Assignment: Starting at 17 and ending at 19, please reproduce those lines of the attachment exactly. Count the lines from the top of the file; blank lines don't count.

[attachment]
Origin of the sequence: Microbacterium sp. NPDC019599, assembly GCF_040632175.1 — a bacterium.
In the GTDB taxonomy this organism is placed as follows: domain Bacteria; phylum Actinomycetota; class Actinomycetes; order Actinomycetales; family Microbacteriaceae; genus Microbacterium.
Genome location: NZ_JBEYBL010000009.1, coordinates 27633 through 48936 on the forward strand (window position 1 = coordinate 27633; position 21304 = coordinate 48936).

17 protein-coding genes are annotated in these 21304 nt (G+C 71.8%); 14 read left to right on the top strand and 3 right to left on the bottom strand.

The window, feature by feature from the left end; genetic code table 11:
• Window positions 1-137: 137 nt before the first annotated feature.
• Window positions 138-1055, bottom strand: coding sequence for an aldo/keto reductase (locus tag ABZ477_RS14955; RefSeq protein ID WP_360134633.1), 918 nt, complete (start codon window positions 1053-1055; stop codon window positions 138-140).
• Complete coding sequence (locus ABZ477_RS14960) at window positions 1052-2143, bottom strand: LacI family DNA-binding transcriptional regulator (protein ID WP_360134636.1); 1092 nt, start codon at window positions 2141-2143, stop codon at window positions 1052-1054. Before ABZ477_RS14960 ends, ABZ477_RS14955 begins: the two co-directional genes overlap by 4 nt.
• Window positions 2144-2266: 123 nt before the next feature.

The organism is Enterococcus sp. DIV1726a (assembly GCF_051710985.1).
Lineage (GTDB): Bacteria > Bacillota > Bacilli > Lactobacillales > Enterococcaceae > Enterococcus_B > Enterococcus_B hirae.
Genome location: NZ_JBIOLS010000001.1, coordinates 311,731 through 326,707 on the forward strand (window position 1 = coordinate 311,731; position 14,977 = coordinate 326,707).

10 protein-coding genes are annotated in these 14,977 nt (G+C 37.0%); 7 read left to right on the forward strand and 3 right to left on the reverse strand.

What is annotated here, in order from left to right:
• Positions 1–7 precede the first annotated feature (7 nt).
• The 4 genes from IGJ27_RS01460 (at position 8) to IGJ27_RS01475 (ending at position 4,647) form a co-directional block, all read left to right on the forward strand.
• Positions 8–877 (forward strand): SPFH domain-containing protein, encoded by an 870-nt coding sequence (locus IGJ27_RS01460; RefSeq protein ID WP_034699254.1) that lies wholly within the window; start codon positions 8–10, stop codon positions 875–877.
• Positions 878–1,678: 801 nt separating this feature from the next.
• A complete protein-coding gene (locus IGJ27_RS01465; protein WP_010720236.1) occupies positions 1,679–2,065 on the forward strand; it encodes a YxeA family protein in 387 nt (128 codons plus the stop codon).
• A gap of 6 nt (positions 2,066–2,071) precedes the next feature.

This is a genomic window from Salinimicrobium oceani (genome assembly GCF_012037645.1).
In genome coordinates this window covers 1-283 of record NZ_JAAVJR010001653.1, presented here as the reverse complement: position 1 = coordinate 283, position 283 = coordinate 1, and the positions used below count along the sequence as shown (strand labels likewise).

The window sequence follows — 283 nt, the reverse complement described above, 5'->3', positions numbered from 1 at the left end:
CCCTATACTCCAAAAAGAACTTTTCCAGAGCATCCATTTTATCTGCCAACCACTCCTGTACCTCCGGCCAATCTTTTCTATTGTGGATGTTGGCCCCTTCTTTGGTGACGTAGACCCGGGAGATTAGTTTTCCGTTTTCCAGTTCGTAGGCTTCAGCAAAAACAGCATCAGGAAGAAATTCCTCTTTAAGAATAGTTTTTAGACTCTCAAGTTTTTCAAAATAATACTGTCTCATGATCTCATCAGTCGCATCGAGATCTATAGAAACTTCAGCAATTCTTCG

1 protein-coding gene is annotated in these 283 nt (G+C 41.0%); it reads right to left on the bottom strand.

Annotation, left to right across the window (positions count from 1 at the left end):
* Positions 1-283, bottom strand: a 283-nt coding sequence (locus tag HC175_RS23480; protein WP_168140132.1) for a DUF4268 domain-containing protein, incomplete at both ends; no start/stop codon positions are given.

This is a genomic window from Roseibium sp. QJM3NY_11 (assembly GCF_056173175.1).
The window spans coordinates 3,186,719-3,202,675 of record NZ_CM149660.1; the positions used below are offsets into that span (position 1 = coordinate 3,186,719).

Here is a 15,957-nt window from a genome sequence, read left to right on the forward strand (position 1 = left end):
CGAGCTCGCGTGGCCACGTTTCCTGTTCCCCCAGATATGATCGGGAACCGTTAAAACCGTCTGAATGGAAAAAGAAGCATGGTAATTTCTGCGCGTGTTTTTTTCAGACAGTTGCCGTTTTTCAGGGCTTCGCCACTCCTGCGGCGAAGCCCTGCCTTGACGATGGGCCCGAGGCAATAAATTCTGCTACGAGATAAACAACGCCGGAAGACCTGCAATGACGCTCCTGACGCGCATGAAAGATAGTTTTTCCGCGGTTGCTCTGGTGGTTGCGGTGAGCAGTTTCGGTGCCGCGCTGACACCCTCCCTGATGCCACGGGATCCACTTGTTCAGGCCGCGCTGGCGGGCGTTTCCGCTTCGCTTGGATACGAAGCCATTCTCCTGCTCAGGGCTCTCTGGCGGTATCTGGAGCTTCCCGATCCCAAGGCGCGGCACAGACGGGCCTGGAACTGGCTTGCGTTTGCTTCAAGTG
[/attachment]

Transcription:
• Positions 8–877 (forward strand): SPFH domain-containing protein, encoded by an 870-nt coding sequence (locus IGJ27_RS01460; RefSeq protein ID WP_034699254.1) that lies wholly within the window; start codon positions 8–10, stop codon positions 875–877.
• Positions 878–1,678: 801 nt separating this feature from the next.
• A complete protein-coding gene (locus IGJ27_RS01465; protein WP_010720236.1) occupies positions 1,679–2,065 on the forward strand; it encodes a YxeA family protein in 387 nt (128 codons plus the stop codon).